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A trio that must go

Description:

Print shows a "Church Bell" as a female figure, an injured elephant labeled "Republican Party" with bandages and an eye patch labeled "Nov. 1882", and a Chinese man.

Resource Type: Cartoon

Subject: Republican elephant (Symbolic character); Religion; Bells; Chinese Americans; Emigration and immigration; Republican Party (U.S. : 1854- )

Date: 1883-09-05

In his second childhood

Description:

Illustration shows "Germania" and "Columbia" holding hands above and behind a child-like Otto von Bismarck who is tearing papers labeled "Lasker Resolution" while sitting on the floor among other torn papers labeled "German Emigration" and "French Lampoon," and a broken pull-toy of a pig labeled "American Pork" into which he has driven nails with a hammer labeled "Bad Temper." Caption: Germania to Columbia - "We shall still remain friends, in spite of this foolish old man!"

Resource Type: Cartoon

Subject: Columbia (Symbolic character); Relations with Germany; International relations; Anger; Toys; Emigration and immigration; Bismarck, Otto, F├╝rst von, 1815-1898; Lasker, Eduard, 1829-1884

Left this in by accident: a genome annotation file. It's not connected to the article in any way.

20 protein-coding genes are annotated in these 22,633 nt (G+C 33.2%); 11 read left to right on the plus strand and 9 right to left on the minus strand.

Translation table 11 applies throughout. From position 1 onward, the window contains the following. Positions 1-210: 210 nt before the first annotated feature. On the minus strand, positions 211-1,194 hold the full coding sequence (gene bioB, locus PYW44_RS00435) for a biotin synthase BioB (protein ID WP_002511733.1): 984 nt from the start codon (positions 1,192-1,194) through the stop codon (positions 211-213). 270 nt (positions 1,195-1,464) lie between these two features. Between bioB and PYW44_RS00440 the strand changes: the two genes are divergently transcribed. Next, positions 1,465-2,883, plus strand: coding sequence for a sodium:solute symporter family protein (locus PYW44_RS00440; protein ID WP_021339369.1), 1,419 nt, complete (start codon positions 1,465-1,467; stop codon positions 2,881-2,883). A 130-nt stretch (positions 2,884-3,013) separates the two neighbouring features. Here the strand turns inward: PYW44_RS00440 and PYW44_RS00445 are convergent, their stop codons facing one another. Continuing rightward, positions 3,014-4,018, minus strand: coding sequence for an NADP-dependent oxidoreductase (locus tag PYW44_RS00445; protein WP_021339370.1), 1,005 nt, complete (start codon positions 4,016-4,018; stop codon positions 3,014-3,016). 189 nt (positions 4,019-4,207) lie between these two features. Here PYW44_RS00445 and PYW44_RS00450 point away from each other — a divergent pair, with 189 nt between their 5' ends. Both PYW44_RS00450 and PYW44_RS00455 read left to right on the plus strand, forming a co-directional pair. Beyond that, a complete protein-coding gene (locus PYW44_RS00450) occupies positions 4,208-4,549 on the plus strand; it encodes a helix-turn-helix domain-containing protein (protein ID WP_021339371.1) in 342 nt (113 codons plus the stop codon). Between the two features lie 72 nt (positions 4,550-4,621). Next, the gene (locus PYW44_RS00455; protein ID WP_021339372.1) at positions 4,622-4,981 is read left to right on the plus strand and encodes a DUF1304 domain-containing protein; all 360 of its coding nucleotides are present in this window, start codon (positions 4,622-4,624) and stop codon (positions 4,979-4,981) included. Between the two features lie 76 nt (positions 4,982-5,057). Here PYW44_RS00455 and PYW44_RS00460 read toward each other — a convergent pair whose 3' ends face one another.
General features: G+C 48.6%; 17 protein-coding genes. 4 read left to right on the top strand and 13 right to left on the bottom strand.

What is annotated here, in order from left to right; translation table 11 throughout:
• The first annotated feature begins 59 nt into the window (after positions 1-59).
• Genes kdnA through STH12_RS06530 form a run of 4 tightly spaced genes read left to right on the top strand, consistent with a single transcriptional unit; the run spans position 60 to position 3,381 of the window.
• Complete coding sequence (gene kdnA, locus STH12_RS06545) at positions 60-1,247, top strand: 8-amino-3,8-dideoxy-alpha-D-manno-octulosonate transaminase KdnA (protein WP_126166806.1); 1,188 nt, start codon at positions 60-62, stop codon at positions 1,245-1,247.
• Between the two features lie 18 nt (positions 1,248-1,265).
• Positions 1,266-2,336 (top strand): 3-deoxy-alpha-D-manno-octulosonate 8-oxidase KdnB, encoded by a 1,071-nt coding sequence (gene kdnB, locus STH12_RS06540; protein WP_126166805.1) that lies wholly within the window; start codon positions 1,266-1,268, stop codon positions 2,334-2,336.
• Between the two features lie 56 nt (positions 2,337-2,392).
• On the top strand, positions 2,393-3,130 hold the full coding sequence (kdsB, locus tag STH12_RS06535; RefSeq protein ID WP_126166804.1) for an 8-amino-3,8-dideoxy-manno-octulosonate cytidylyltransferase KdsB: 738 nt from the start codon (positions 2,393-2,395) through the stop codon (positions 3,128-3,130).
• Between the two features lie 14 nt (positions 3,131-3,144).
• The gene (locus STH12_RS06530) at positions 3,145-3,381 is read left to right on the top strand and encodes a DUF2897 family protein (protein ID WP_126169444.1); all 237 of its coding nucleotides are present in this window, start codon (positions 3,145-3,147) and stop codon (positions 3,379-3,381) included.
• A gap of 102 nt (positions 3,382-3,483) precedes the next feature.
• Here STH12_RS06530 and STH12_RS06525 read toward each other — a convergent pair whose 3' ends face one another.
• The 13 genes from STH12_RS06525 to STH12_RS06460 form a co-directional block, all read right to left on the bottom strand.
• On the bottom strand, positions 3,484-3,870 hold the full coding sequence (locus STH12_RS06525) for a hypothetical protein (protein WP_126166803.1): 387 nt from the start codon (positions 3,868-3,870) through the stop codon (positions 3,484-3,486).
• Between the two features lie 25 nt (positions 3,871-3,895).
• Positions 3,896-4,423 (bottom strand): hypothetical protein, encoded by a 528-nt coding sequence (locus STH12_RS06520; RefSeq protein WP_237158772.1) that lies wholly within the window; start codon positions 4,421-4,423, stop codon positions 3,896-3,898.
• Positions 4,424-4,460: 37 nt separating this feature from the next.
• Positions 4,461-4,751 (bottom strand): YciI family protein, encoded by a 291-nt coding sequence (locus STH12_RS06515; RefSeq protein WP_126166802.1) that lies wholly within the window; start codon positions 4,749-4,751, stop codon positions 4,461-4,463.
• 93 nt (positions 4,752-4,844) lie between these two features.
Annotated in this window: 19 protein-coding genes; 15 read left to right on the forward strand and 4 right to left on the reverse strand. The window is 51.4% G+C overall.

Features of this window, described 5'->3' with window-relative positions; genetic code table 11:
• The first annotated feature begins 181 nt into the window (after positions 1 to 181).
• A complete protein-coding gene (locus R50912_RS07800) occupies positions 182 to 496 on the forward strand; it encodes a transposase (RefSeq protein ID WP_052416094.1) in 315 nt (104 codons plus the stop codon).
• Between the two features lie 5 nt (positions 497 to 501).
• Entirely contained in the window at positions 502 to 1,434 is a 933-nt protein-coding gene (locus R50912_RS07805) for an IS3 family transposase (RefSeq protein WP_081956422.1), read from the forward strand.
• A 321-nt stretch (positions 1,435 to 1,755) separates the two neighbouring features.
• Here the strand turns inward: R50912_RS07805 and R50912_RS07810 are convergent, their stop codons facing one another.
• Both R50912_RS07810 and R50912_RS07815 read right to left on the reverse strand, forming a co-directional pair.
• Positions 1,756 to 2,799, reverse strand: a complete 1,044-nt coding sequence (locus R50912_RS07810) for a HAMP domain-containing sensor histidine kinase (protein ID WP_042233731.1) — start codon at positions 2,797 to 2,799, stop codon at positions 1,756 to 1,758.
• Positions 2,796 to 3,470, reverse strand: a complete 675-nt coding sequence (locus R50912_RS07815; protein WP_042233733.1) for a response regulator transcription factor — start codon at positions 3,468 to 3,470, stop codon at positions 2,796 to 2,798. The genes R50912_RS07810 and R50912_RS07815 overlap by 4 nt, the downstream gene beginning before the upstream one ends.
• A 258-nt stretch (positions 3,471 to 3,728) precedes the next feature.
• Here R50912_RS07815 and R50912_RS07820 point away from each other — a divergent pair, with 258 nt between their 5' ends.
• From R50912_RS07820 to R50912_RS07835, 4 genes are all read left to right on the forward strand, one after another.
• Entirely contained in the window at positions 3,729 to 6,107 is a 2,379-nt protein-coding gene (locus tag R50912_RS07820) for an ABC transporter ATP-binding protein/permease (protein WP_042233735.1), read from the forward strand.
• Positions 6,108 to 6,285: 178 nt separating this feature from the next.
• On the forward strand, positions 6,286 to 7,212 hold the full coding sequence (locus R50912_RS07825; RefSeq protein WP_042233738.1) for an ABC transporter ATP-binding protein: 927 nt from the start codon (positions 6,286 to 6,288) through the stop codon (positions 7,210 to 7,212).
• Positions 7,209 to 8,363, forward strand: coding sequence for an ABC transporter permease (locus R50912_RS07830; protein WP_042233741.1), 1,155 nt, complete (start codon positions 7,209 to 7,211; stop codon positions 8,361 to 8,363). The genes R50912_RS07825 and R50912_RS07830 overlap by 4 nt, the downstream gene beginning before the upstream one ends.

Date: 1884-02-27

Letter from Theodore Roosevelt to Richard Watson Gilder

Description:

Civil Service Commissioner Roosevelt proposes an article, co-written with Henry Cabot Lodge, about immigration in the United States.  Roosevelt also presents an idea for an article in which he will criticize reverence for literary works simply because they are old.  He uses Demosthenes and Cicero versus President Lincoln's Gettysburg speech as an example.  Roosevelt also inquires about his other submissions.

Resource Type: Letter

Subject: Publishers and publishing; Emigration and immigration; Lodge, Henry Cabot, 1850-1924

Date: 1893-04-01

Letter from Theodore Roosevelt to Prescott F. Hall

Description:

Police Commissioner Roosevelt writes to Immigration Restriction League representative Prescott F. Hall that he sympathizes with the bill Senator Lodge introduced but he can't write to Speaker of the House Reed at present because he has recently written to him on other issues and feels he has reached a limit. He adds that if Cabot can't get Reed in favor of the bill then Roosevelt certainly can't. 

Resource Type: Letter

Subject: Bills, Legislative; Emigration and immigration law; Immigration Restriction League (U.S.); Lodge, Henry Cabot, 1850-1924; Reed, Thomas B. (Thomas Brackett), 1839-1902

Date: 1896-03-26

Where would we be?

Description:

Henry Cabot Lodge, labeled "A.D. 1620," cowers before a Native who is about to hit him with a club around which a paper is wrapped that states "An Act to Prevent the Country from being Overrun by Foreigners."

Resource Type: Cartoon

Subject: Pilgrims (New Plymouth Colony); Immigrants; Hypocrisy; Emigration and immigration law; Lodge, Henry Cabot, 1850-1924

Date: 1898-03-30

The ultimate cause

Description: